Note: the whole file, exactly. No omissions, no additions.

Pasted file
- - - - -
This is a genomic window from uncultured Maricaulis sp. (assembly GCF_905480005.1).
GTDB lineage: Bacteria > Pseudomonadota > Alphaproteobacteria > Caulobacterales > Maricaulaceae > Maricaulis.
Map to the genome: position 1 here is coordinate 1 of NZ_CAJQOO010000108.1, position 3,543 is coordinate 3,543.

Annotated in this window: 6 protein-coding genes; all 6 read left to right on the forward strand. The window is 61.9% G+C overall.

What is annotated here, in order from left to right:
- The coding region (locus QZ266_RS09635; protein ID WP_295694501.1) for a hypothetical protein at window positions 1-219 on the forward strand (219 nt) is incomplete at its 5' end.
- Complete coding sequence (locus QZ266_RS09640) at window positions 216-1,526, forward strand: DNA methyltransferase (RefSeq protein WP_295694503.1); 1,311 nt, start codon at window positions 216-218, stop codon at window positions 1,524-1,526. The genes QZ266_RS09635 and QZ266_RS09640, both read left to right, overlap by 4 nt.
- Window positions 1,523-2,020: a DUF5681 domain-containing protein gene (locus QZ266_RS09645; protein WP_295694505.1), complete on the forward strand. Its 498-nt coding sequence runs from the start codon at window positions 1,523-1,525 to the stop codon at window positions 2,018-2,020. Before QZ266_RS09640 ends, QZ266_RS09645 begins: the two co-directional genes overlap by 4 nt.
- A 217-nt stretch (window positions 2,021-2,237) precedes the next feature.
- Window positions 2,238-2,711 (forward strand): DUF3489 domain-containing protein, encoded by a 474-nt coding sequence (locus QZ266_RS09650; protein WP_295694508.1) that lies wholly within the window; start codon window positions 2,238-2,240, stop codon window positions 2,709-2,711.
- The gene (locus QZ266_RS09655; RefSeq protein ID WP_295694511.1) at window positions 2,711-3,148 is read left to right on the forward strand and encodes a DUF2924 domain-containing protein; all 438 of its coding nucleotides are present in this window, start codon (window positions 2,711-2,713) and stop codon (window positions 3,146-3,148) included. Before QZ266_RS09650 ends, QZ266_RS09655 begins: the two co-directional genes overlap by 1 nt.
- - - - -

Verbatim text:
This is a genomic window from uncultured Maricaulis sp. (assembly GCF_905480005.1).
GTDB lineage: Bacteria > Pseudomonadota > Alphaproteobacteria > Caulobacterales > Maricaulaceae > Maricaulis.
Map to the genome: position 1 here is coordinate 1 of NZ_CAJQOO010000108.1, position 3,543 is coordinate 3,543.

Annotated in this window: 6 protein-coding genes; all 6 read left to right on the forward strand. The window is 61.9% G+C overall.

What is annotated here, in order from left to right:
- The coding region (locus QZ266_RS09635; protein ID WP_295694501.1) for a hypothetical protein at window positions 1-219 on the forward strand (219 nt) is incomplete at its 5' end.
- Complete coding sequence (locus QZ266_RS09640) at window positions 216-1,526, forward strand: DNA methyltransferase (RefSeq protein WP_295694503.1); 1,311 nt, start codon at window positions 216-218, stop codon at window positions 1,524-1,526. The genes QZ266_RS09635 and QZ266_RS09640, both read left to right, overlap by 4 nt.
- Window positions 1,523-2,020: a DUF5681 domain-containing protein gene (locus QZ266_RS09645; protein WP_295694505.1), complete on the forward strand. Its 498-nt coding sequence runs from the start codon at window positions 1,523-1,525 to the stop codon at window positions 2,018-2,020. Before QZ266_RS09640 ends, QZ266_RS09645 begins: the two co-directional genes overlap by 4 nt.
- A 217-nt stretch (window positions 2,021-2,237) precedes the next feature.
- Window positions 2,238-2,711 (forward strand): DUF3489 domain-containing protein, encoded by a 474-nt coding sequence (locus QZ266_RS09650; protein WP_295694508.1) that lies wholly within the window; start codon window positions 2,238-2,240, stop codon window positions 2,709-2,711.
- The gene (locus QZ266_RS09655; RefSeq protein ID WP_295694511.1) at window positions 2,711-3,148 is read left to right on the forward strand and encodes a DUF2924 domain-containing protein; all 438 of its coding nucleotides are present in this window, start codon (window positions 2,711-2,713) and stop codon (window positions 3,146-3,148) included. Before QZ266_RS09650 ends, QZ266_RS09655 begins: the two co-directional genes overlap by 1 nt.